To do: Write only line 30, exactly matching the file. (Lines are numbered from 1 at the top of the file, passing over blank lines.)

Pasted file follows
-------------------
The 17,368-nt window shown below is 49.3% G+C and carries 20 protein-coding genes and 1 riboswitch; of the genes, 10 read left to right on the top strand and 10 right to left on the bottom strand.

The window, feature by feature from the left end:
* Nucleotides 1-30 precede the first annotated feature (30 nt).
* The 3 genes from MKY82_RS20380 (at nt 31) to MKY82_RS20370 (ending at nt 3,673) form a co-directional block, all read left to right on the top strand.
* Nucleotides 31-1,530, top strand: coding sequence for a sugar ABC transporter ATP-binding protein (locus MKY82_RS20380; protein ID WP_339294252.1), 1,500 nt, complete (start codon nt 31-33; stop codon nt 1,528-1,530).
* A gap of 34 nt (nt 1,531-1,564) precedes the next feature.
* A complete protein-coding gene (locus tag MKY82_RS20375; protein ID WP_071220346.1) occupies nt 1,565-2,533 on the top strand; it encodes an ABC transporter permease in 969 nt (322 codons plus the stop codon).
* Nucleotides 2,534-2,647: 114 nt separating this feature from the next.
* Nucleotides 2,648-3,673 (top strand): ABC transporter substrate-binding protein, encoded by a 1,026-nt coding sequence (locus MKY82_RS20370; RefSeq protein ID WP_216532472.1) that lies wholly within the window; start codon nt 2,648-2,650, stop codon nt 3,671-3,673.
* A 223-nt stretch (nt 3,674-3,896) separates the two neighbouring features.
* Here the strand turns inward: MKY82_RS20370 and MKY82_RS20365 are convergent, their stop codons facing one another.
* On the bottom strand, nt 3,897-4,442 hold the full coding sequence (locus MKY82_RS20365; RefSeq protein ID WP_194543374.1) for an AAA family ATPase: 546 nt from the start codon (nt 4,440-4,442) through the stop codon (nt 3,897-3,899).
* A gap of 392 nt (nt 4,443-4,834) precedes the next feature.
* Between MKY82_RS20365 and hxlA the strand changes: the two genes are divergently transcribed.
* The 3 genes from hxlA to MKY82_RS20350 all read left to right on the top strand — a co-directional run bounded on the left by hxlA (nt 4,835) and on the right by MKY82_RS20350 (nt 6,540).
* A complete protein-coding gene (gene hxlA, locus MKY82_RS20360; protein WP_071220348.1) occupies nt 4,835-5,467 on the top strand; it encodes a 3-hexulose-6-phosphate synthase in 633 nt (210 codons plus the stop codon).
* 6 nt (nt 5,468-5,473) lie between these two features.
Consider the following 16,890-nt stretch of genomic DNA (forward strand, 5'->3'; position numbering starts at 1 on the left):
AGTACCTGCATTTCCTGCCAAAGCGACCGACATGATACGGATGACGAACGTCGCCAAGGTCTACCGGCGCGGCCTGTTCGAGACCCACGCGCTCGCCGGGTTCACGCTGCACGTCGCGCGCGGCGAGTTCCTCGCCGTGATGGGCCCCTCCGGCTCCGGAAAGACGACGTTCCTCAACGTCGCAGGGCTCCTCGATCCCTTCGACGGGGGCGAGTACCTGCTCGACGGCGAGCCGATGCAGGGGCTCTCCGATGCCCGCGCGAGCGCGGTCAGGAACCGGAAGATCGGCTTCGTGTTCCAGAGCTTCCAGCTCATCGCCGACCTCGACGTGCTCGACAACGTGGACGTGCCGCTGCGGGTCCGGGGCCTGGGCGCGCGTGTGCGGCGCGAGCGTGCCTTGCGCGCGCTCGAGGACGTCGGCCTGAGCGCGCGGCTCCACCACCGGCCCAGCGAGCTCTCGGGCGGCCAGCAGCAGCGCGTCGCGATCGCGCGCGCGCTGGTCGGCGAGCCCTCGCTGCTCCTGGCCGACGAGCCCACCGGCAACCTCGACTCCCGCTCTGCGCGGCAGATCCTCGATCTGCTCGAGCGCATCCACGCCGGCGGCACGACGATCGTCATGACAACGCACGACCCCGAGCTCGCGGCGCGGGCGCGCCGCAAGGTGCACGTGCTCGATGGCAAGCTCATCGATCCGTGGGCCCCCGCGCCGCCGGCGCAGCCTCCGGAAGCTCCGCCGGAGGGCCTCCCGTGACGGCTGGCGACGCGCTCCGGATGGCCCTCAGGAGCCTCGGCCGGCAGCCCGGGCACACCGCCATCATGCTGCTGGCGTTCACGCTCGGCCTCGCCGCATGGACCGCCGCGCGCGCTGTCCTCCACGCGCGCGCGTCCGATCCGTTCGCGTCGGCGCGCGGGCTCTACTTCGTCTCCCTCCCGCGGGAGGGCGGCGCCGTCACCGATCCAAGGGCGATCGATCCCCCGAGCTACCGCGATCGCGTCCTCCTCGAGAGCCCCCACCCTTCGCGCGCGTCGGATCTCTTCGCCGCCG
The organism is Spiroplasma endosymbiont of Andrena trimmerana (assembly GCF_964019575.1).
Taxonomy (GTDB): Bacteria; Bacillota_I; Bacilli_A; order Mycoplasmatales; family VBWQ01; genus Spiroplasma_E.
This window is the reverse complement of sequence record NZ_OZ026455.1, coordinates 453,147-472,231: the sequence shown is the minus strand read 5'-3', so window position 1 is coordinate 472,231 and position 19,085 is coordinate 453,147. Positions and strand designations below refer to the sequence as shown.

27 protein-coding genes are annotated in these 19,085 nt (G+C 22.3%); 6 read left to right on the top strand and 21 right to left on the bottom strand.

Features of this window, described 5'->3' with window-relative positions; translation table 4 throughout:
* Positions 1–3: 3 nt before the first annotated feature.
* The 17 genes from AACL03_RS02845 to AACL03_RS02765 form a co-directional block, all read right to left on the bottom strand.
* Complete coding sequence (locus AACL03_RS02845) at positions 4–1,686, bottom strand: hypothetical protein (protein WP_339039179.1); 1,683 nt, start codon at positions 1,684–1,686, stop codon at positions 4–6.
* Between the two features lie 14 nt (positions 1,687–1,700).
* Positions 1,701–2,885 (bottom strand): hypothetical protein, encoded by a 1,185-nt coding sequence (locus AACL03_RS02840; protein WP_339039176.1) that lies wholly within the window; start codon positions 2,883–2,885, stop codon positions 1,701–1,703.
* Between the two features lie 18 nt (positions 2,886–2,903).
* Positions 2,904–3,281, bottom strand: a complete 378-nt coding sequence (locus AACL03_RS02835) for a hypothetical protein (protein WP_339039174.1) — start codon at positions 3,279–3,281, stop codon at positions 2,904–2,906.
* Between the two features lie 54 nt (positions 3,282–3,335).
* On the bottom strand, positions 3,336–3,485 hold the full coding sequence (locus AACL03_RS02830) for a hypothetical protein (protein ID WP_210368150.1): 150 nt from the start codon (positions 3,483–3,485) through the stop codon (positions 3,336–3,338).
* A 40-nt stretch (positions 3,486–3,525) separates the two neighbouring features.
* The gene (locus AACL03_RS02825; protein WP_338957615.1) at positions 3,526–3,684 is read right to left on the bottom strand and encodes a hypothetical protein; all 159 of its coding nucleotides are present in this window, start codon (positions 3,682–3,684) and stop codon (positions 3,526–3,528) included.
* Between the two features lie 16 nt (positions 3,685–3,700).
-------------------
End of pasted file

* Between the two features lie 18 nt (positions 2,886–2,903).